With the fear gone and no consensus rule, Cairo has become protest city
Demonstration in Tahrir Square calling for the resignation of the government of Egypt Prime Minister Ahmed Shafiq is to take place Friday
CAIRO − The groups behind the revolution in Egypt reached an agreement Monday night in negotiations with the Supreme Council of the Armed Forces: The demonstration in Tahrir Square calling for the resignation of the government of Prime Minister Ahmed Shafiq is to take place Friday and not yesterday, as planned.
Instead of the planned demonstration, a rally was to be held yesterday in front of the Libyan Embassy in Cairo in support of the uprising in Libya.
But making do with a laconic recitation of events misses the many details that make up the picture of Cairo in revolution.
As of yesterday morning, a heated discussion was taking place on Facebook over the postponement of yesterday’s demonstration.
So many groups started the revolution (or have risen in its wake), that no consensus leadership has emerged. And so while it is acceptable to initiate a protest, it is far more problematic to cancel one. Friday has become a regular day for protests until all the demands of the demonstrators are met and protests in front of the Libyan Embassy have also become routine over the past week.
On Sunday, 300 people gathered there. A tank appeared some 60 to 90 minutes after the protest started, and a soldier told protesters they were disturbing the peace.
The protesters responded that they may be disturbing the peace, but people are being murdered in Libya, and did not stop.
A few days before, a protest was held at the adjacent embassies of Algeria and Bahrain. A few police dared show their faces.
(Since the failed attempt to repress protesters by force, the police have all but gone underground. In some places, military police are still directing traffic.)
A policeman tried to give the demonstrators a lesson on manners.
“It’s not nice that you call on [Algerian President] Abdelaziz Bouteflika to disappear.’ Isn’t it enough just to say ‘go’?”
The groups behind the revolution have a list of demands they bring up in every possible way: demonstrations, Facebook postings, placards, meetings. Among them: The release of people detained during the uprising and of political prisoners, the abolishing of emergency laws in effect for the past 30 years and the dismantling of the intelligence force of the Interior Ministry and the resignation of the government of Shafiq, who is a close friend of ex-president Hosni Mubarak.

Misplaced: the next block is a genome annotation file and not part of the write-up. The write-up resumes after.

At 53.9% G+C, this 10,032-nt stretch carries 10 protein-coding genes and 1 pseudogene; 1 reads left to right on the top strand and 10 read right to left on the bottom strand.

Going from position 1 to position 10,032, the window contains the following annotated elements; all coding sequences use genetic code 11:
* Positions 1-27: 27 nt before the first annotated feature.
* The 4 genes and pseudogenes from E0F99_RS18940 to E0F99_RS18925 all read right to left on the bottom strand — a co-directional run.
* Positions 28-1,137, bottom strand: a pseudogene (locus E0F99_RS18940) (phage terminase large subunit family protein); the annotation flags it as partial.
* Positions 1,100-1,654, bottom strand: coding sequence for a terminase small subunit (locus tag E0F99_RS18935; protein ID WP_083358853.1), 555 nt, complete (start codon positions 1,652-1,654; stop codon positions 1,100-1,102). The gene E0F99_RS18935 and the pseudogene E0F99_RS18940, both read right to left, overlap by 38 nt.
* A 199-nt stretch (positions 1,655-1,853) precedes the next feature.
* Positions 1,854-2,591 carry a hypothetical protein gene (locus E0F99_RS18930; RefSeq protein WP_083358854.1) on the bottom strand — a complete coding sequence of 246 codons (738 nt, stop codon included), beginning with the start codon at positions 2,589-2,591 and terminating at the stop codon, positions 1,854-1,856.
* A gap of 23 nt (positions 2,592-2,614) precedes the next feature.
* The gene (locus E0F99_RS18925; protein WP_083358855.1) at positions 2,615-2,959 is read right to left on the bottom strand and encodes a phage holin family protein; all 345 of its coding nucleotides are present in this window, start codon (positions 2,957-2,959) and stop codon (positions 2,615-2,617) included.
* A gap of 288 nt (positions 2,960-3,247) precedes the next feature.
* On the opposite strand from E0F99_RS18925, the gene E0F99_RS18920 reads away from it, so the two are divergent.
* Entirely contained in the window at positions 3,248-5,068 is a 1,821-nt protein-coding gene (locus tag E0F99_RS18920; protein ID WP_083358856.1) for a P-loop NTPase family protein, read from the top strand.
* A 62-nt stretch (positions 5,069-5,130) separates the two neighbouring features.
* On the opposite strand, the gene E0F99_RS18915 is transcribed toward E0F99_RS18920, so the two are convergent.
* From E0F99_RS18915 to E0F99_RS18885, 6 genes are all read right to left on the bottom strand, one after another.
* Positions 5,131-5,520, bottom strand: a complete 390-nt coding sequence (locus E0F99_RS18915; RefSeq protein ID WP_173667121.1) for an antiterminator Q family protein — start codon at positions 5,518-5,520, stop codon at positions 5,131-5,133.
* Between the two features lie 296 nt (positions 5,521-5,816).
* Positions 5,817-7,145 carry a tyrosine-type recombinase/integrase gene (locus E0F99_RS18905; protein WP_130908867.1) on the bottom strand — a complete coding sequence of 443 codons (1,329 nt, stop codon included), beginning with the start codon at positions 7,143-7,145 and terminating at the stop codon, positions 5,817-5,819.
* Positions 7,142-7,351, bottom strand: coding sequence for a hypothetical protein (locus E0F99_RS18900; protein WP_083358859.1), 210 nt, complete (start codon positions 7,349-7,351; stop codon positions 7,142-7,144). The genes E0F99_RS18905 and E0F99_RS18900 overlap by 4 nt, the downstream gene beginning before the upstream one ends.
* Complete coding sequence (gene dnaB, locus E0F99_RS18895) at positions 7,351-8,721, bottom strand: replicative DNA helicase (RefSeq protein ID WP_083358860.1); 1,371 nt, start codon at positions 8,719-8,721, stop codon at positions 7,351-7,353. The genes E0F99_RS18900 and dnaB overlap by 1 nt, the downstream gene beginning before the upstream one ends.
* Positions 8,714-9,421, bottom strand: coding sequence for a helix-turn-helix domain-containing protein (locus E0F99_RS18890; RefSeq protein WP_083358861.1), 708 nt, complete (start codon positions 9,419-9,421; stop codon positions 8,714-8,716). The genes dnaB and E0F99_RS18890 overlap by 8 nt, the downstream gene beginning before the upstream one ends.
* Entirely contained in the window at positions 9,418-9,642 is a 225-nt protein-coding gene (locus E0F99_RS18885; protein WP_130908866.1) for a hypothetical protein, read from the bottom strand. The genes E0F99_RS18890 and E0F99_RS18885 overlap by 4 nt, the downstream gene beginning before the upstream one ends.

The army and the government are gradually acceding. On Monday, for example, it was reported that the attorney general has asked the Foreign Ministry to request that a number of foreign countries freeze Mubarak’s assets. On Saturday, the army announced the release of 55 protesters and promised more would be released soon.
Shafiq is attempting to appease the demonstrators by offering to appoint popular individuals and those who were prominent during the revolution. But these people have so far turned down the offers, saying the street does not believe in the Shafiq-appointed cabinet.
On Monday afternoon, the shouts of protesters drowned out car horns on Kasr El-Eini Street. This time, some technicians were protesting near the cabinet building during the cabinet meeting, demanding work suited to their skills.
Just the day before they had been to see the minister of higher education, but the next day they realized he had been fired. Now, their representatives would be meeting with the new minister, they said.
What about the old minister” I asked one protester. He responded with a pantomime of the proverbial three wise monkeys: “Hear no evil, see no evil, speak no evil.”
“Did you demonstrate before January 25?” referring to the day the protests started, I asked the mime. “Maybe a little. But we were afraid. Now there is no fear,” he answered.
One can feel how the fear has disappeared from the streets, the shops, the coffee houses, the taxis, the newspaper stands and the television programs.
The army has announced a number of times that strikes harm the national economy and has asked people to stop them. But every day there are reports of new strikes or workplace protests.
The army has made threats, but it seems they do not dare use force. That is an important message to pessimists, who say the army conducted a putsch and the revolution is over.
The process has not ended. The public, which ousted Mubarak, has proven it will not give in. For example, workers from seven power plants are protesting, but they have staged a sit-down strike so as not to stop essential work.